The concept of “local” dovetails nicely with the current emphasis on home, family and health. Some studies suggest that the movement — encompassing freshness, support for farmers and environmental friendliness — is immune to economic turmoil, so retailers are looking for more products to sell — and stories to tell.
Enter the nation's big produce processors, who are busy setting up unique partnerships with local growers. In one recent instance, a grower based in California contracted with a farm in the Hudson Valley region of New York state to grow 60 acres of leafy greens during a 16-week deal. The arrangement opened up new opportunities for the company to connect with consumers via smaller family-owned enterprises.
“It's not just about moving their operations to a region, it's about doing a better job of telling their own individual stories,” said Lorna Christie, chief operating officer of the Produce Marketing Association, Newark, Del.
The involvement of national growers in local farms may not raise eyebrows within the food industry, but consumer advocates argue the practice goes against the spirit of local foods.
“It's implied that you are buying from a small-scale farmer and that there's more of a direct connection between the farm and you,” said Erin Barnett, spokeswoman for LocalHarvest, an online, nationwide directory of small farms, farmers' markets and other local food sources. “Grocery stores, for sure, are trying to carry more local foods, and in some cases this makes sense, and in others it's just getting in on the market value of the local movement.”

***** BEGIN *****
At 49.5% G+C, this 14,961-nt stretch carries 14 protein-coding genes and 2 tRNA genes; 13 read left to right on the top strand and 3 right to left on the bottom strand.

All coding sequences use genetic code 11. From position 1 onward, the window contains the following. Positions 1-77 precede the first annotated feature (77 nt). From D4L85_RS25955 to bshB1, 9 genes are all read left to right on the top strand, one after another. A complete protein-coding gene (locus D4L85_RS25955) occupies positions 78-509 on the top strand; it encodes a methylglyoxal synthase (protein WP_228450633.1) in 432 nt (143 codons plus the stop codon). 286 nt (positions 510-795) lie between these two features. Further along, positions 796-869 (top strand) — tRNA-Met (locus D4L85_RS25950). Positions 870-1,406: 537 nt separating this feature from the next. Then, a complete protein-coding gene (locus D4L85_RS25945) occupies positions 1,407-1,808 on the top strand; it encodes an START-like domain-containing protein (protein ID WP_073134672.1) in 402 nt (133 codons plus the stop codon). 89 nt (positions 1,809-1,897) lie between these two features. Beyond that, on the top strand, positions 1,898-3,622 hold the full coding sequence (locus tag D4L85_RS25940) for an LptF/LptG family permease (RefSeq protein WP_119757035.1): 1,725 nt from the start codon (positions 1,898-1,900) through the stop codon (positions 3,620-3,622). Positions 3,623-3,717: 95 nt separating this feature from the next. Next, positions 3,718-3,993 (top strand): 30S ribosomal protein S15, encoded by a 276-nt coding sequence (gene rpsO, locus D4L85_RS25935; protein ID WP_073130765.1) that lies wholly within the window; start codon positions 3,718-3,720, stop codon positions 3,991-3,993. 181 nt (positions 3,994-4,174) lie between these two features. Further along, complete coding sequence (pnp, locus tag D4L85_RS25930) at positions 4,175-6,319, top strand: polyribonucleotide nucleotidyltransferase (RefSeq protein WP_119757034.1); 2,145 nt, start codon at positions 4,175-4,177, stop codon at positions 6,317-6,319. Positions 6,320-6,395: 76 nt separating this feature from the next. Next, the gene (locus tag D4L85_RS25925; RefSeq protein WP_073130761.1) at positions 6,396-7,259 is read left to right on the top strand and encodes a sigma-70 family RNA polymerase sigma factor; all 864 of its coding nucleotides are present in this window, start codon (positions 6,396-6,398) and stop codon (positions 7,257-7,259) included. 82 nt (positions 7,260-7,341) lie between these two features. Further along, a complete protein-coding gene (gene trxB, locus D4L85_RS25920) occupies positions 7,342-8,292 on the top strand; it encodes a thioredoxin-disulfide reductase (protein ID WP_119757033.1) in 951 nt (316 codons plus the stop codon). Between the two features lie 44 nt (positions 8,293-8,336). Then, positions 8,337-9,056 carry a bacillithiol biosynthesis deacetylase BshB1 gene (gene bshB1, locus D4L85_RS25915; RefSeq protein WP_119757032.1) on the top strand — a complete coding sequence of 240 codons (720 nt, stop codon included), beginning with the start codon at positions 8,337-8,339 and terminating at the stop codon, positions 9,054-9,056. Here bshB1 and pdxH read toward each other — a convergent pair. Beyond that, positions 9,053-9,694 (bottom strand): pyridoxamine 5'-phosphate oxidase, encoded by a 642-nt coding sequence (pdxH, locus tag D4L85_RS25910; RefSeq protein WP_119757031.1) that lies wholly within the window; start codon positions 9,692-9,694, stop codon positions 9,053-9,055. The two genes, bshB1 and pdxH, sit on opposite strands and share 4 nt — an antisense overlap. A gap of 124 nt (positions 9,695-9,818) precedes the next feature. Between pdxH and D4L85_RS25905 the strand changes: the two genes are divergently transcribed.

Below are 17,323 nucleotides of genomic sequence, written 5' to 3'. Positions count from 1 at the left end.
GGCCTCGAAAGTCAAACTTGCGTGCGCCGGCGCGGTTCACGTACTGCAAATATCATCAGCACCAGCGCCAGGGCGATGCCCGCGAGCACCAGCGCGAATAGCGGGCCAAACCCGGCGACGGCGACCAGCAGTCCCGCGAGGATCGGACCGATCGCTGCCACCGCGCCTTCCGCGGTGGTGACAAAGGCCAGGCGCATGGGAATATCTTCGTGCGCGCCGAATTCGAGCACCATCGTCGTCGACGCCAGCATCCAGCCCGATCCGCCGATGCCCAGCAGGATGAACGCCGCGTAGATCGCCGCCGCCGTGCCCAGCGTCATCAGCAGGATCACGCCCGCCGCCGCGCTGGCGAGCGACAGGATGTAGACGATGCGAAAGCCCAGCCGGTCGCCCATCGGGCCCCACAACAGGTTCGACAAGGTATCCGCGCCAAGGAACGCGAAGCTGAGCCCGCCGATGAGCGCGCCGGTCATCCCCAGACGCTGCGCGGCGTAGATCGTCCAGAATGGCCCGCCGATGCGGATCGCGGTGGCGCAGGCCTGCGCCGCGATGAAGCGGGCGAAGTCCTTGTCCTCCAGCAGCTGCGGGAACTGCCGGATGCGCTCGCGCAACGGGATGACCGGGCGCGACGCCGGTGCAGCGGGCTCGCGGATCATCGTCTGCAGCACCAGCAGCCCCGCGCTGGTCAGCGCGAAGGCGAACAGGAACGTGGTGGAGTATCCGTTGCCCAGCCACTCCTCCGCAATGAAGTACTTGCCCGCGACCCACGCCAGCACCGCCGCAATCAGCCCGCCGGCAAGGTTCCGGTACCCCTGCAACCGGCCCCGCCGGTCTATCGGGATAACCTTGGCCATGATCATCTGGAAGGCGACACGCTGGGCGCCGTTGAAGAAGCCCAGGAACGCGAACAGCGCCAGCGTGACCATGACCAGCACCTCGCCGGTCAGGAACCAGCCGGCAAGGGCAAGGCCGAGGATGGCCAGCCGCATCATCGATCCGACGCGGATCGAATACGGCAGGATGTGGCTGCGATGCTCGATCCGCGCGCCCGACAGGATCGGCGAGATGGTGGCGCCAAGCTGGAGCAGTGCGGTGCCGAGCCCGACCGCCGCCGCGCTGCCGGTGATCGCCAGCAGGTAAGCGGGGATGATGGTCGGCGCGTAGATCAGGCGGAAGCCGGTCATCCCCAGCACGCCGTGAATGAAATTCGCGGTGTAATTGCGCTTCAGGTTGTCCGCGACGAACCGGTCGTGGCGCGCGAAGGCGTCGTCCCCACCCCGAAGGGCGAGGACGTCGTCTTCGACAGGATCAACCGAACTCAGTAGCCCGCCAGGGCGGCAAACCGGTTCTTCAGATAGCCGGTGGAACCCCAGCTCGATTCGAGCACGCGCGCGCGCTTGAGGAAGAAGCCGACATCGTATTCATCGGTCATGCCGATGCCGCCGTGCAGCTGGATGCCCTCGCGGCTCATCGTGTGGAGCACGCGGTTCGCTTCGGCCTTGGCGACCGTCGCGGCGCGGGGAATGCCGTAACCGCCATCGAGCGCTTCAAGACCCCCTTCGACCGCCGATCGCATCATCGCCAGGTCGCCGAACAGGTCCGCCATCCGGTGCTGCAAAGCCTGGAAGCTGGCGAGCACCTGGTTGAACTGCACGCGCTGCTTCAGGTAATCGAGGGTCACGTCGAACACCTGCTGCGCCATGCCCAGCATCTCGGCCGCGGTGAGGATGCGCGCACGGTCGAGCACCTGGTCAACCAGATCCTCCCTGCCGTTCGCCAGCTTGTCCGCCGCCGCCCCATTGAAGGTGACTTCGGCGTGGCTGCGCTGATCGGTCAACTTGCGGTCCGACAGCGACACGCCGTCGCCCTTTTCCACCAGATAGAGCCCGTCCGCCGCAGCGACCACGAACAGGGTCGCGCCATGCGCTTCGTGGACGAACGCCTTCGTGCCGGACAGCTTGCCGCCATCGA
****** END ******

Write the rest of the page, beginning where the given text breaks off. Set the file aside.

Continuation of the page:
Many large-scale growers are reluctant to talk about their strategy, in part because supporting community farmers is one of the top reasons consumers buy local in the first place. The PMA's own study showed that consumer support of local farmers was second only to freshness.
Growers “are developing more than just a transaction-based relationship,” said Christie, adding that investments made by national producers allow local farmers to access resources they could not otherwise afford.